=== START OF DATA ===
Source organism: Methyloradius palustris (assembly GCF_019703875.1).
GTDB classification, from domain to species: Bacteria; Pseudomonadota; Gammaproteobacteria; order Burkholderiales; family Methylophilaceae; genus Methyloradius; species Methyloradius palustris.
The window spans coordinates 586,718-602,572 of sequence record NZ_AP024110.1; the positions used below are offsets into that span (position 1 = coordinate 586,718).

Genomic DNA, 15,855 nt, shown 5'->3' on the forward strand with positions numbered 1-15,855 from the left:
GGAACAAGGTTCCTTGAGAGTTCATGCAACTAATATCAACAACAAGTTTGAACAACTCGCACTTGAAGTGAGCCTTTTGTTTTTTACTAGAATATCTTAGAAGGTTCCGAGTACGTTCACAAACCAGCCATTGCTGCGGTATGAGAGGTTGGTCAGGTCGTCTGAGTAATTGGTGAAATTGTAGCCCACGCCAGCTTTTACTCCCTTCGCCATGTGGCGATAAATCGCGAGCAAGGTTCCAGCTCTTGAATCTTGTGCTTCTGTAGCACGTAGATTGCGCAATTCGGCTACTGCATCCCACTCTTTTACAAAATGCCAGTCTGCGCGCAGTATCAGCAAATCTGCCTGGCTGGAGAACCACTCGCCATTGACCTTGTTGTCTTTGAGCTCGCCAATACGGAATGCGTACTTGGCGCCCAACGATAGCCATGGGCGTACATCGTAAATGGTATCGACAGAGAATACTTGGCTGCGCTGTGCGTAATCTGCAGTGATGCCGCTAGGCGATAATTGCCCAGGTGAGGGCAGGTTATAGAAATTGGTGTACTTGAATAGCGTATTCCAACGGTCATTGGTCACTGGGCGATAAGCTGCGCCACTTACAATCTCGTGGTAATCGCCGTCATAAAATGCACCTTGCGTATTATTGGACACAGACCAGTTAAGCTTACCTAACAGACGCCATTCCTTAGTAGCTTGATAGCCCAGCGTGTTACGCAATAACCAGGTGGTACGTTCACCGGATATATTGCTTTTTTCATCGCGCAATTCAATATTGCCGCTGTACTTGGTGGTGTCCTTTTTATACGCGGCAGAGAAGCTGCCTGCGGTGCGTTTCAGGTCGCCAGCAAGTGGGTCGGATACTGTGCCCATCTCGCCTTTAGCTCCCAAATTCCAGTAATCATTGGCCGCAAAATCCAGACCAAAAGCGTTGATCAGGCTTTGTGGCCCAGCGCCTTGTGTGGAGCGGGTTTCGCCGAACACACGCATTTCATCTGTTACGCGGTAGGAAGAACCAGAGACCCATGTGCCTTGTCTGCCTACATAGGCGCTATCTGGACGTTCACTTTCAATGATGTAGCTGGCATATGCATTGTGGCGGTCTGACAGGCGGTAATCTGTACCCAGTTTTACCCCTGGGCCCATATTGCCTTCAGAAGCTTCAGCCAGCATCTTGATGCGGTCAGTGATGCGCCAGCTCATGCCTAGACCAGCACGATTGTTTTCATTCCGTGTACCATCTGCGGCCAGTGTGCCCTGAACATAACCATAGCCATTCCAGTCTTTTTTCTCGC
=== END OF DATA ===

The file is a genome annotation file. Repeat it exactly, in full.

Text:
Source organism: Methyloradius palustris (assembly GCF_019703875.1).
GTDB classification, from domain to species: Bacteria; Pseudomonadota; Gammaproteobacteria; order Burkholderiales; family Methylophilaceae; genus Methyloradius; species Methyloradius palustris.
The window spans coordinates 586,718-602,572 of sequence record NZ_AP024110.1; the positions used below are offsets into that span (position 1 = coordinate 586,718).

Genomic DNA, 15,855 nt, shown 5'->3' on the forward strand with positions numbered 1-15,855 from the left:
GGAACAAGGTTCCTTGAGAGTTCATGCAACTAATATCAACAACAAGTTTGAACAACTCGCACTTGAAGTGAGCCTTTTGTTTTTTACTAGAATATCTTAGAAGGTTCCGAGTACGTTCACAAACCAGCCATTGCTGCGGTATGAGAGGTTGGTCAGGTCGTCTGAGTAATTGGTGAAATTGTAGCCCACGCCAGCTTTTACTCCCTTCGCCATGTGGCGATAAATCGCGAGCAAGGTTCCAGCTCTTGAATCTTGTGCTTCTGTAGCACGTAGATTGCGCAATTCGGCTACTGCATCCCACTCTTTTACAAAATGCCAGTCTGCGCGCAGTATCAGCAAATCTGCCTGGCTGGAGAACCACTCGCCATTGACCTTGTTGTCTTTGAGCTCGCCAATACGGAATGCGTACTTGGCGCCCAACGATAGCCATGGGCGTACATCGTAAATGGTATCGACAGAGAATACTTGGCTGCGCTGTGCGTAATCTGCAGTGATGCCGCTAGGCGATAATTGCCCAGGTGAGGGCAGGTTATAGAAATTGGTGTACTTGAATAGCGTATTCCAACGGTCATTGGTCACTGGGCGATAAGCTGCGCCACTTACAATCTCGTGGTAATCGCCGTCATAAAATGCACCTTGCGTATTATTGGACACAGACCAGTTAAGCTTACCTAACAGACGCCATTCCTTAGTAGCTTGATAGCCCAGCGTGTTACGCAATAACCAGGTGGTACGTTCACCGGATATATTGCTTTTTTCATCGCGCAATTCAATATTGCCGCTGTACTTGGTGGTGTCCTTTTTATACGCGGCAGAGAAGCTGCCTGCGGTGCGTTTCAGGTCGCCAGCAAGTGGGTCGGATACTGTGCCCATCTCGCCTTTAGCTCCCAAATTCCAGTAATCATTGGCCGCAAAATCCAGACCAAAAGCGTTGATCAGGCTTTGTGGCCCAGCGCCTTGTGTGGAGCGGGTTTCGCCGAACACACGCATTTCATCTGTTACGCGGTAGGAAGAACCAGAGACCCATGTGCCTTGTCTGCCTACATAGGCGCTATCTGGACGTTCACTTTCAATGATGTAGCTGGCATATGCATTGTGGCGGTCTGACAGGCGGTAATCTGTACCCAGTTTTACCCCTGGGCCCATATTGCCTTCAGAAGCTTCAGCCAGCATCTTGATGCGGTCAGTGATGCGCCAGCTCATGCCTAGACCAGCACGATTGTTTTCATTCCGTGTACCATCTGCGGCCAGTGTGCCCTGAACATAACCATAGCCATTCCAGTCTTTTTTCTCGC